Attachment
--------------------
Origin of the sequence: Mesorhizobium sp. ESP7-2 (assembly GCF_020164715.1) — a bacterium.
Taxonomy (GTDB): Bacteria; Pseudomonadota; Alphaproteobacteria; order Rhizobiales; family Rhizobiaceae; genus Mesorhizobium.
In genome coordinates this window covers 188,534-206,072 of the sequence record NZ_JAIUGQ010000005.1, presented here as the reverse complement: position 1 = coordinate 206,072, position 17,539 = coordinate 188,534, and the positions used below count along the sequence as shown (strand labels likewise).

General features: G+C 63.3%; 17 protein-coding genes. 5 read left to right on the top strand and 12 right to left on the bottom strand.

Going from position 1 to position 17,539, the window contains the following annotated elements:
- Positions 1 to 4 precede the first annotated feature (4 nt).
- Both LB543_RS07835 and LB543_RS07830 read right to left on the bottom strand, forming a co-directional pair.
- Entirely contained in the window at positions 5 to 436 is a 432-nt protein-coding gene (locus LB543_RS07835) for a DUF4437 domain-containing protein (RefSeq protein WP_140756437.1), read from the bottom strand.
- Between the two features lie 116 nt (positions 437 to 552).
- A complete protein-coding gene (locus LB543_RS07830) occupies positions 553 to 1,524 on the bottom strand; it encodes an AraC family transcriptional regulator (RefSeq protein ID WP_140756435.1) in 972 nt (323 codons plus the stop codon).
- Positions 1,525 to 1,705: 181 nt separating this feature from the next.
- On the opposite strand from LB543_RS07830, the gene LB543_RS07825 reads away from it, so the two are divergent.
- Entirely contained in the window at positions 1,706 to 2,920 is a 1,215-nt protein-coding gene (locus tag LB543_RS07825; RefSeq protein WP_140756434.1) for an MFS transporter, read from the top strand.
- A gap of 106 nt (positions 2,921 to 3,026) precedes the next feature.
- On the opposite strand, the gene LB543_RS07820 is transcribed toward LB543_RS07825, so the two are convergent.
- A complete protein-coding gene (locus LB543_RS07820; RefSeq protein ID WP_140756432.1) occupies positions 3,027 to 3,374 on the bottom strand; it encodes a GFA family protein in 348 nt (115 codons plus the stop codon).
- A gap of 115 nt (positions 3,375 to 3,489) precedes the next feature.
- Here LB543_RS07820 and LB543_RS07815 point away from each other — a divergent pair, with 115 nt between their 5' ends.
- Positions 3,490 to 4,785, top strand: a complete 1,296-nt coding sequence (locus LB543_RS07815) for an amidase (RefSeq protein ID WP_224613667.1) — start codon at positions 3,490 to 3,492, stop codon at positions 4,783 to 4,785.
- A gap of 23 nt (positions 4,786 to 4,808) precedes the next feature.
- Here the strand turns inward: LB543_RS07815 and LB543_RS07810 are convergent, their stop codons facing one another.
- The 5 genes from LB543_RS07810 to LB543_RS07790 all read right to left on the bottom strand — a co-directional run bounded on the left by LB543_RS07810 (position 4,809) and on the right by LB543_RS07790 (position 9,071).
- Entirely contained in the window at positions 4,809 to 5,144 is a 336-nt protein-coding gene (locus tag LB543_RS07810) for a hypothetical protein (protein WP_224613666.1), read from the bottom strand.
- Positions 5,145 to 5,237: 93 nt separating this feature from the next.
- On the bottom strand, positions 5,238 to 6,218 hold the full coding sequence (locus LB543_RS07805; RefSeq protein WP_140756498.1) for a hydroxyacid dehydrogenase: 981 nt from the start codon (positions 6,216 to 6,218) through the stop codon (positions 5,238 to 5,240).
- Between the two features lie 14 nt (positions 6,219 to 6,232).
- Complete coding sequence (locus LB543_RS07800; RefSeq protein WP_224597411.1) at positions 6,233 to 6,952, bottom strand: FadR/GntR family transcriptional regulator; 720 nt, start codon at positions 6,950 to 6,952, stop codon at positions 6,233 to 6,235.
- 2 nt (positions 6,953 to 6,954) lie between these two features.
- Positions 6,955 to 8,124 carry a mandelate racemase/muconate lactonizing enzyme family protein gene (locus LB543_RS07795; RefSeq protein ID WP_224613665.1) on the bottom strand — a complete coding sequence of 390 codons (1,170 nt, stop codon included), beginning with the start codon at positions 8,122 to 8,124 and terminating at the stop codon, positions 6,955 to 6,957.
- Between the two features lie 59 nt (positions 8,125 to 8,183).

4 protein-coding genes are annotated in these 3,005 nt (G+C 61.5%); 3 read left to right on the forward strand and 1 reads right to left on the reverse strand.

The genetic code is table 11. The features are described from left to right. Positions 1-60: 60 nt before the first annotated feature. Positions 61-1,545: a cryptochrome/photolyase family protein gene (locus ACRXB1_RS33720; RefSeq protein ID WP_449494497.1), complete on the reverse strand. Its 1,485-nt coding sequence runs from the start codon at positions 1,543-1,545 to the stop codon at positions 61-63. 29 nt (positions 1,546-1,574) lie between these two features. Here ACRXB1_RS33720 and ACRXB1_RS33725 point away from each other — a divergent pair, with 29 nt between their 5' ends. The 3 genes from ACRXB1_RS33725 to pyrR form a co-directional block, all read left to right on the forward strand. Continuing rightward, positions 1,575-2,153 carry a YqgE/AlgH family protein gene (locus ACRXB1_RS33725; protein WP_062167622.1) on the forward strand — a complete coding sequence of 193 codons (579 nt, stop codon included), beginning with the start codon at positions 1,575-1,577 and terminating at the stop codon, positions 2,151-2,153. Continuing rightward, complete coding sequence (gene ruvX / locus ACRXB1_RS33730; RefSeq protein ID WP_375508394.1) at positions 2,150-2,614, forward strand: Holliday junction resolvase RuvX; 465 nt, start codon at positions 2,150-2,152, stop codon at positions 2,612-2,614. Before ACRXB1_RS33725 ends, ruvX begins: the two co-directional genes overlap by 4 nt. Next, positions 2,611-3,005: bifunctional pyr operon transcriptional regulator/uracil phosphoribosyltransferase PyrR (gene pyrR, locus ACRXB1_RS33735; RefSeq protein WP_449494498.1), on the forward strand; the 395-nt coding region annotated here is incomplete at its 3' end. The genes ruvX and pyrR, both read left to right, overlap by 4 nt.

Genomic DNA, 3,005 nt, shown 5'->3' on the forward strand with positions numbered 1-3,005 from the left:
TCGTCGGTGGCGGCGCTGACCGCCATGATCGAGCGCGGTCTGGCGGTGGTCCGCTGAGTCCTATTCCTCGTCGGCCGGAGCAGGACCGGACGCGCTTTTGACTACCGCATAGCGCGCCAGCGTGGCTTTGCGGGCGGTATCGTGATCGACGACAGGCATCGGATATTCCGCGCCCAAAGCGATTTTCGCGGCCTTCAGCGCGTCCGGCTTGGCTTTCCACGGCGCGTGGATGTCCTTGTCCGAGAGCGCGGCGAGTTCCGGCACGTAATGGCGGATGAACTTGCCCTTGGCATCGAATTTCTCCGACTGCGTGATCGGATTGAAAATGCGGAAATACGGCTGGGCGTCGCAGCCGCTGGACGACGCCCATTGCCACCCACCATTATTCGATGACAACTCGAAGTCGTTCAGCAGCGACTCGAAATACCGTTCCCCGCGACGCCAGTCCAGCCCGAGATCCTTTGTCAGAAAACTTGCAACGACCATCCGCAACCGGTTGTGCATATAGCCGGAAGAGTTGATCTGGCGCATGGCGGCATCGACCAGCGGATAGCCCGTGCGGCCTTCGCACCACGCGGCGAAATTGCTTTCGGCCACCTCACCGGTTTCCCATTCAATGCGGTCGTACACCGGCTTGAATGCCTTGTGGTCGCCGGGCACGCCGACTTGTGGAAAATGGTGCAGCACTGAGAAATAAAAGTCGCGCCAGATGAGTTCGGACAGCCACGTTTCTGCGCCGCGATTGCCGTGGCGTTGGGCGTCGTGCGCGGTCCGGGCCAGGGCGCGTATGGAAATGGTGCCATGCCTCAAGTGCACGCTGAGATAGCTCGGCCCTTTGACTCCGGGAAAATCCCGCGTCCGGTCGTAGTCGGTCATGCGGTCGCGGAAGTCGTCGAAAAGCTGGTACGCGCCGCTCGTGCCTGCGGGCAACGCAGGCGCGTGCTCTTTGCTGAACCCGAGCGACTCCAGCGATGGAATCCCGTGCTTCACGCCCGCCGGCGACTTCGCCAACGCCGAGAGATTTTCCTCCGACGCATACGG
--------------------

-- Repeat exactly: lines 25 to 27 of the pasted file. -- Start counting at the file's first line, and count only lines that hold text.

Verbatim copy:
- On the bottom strand, positions 5,238 to 6,218 hold the full coding sequence (locus LB543_RS07805; RefSeq protein WP_140756498.1) for a hydroxyacid dehydrogenase: 981 nt from the start codon (positions 6,216 to 6,218) through the stop codon (positions 5,238 to 5,240).
- Between the two features lie 14 nt (positions 6,219 to 6,232).
- Complete coding sequence (locus LB543_RS07800; RefSeq protein WP_224597411.1) at positions 6,233 to 6,952, bottom strand: FadR/GntR family transcriptional regulator; 720 nt, start codon at positions 6,950 to 6,952, stop codon at positions 6,233 to 6,235.